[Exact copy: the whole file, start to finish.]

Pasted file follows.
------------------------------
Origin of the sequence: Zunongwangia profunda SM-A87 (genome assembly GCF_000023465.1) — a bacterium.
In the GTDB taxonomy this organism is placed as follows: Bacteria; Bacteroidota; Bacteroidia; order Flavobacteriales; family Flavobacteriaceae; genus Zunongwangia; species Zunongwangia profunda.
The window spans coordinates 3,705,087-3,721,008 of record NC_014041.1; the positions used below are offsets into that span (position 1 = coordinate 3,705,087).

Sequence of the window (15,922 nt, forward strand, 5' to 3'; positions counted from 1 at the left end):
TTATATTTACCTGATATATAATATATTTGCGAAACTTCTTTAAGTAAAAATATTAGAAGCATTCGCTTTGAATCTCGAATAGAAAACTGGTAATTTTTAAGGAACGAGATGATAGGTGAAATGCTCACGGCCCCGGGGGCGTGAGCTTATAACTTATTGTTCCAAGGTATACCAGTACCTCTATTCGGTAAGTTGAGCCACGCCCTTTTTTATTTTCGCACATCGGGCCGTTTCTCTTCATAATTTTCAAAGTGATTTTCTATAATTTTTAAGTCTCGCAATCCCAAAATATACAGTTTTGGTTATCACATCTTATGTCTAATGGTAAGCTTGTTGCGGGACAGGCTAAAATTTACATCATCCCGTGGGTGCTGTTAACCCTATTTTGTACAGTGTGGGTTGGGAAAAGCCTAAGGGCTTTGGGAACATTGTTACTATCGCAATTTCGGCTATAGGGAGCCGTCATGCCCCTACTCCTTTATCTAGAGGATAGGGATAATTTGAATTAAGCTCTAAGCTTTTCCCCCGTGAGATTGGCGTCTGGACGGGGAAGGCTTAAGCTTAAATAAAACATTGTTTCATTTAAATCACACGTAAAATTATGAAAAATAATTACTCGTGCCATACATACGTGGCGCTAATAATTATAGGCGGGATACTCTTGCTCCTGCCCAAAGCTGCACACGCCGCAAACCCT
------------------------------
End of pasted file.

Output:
Origin of the sequence: Zunongwangia profunda SM-A87 (genome assembly GCF_000023465.1) — a bacterium.
In the GTDB taxonomy this organism is placed as follows: Bacteria; Bacteroidota; Bacteroidia; order Flavobacteriales; family Flavobacteriaceae; genus Zunongwangia; species Zunongwangia profunda.
The window spans coordinates 3,705,087-3,721,008 of record NC_014041.1; the positions used below are offsets into that span (position 1 = coordinate 3,705,087).

Sequence of the window (15,922 nt, forward strand, 5' to 3'; positions counted from 1 at the left end):
TTATATTTACCTGATATATAATATATTTGCGAAACTTCTTTAAGTAAAAATATTAGAAGCATTCGCTTTGAATCTCGAATAGAAAACTGGTAATTTTTAAGGAACGAGATGATAGGTGAAATGCTCACGGCCCCGGGGGCGTGAGCTTATAACTTATTGTTCCAAGGTATACCAGTACCTCTATTCGGTAAGTTGAGCCACGCCCTTTTTTATTTTCGCACATCGGGCCGTTTCTCTTCATAATTTTCAAAGTGATTTTCTATAATTTTTAAGTCTCGCAATCCCAAAATATACAGTTTTGGTTATCACATCTTATGTCTAATGGTAAGCTTGTTGCGGGACAGGCTAAAATTTACATCATCCCGTGGGTGCTGTTAACCCTATTTTGTACAGTGTGGGTTGGGAAAAGCCTAAGGGCTTTGGGAACATTGTTACTATCGCAATTTCGGCTATAGGGAGCCGTCATGCCCCTACTCCTTTATCTAGAGGATAGGGATAATTTGAATTAAGCTCTAAGCTTTTCCCCCGTGAGATTGGCGTCTGGACGGGGAAGGCTTAAGCTTAAATAAAACATTGTTTCATTTAAATCACACGTAAAATTATGAAAAATAATTACTCGTGCCATACATACGTGGCGCTAATAATTATAGGCGGGATACTCTTGCTCCTGCCCAAAGCTGCACACGCCGCAAACCCT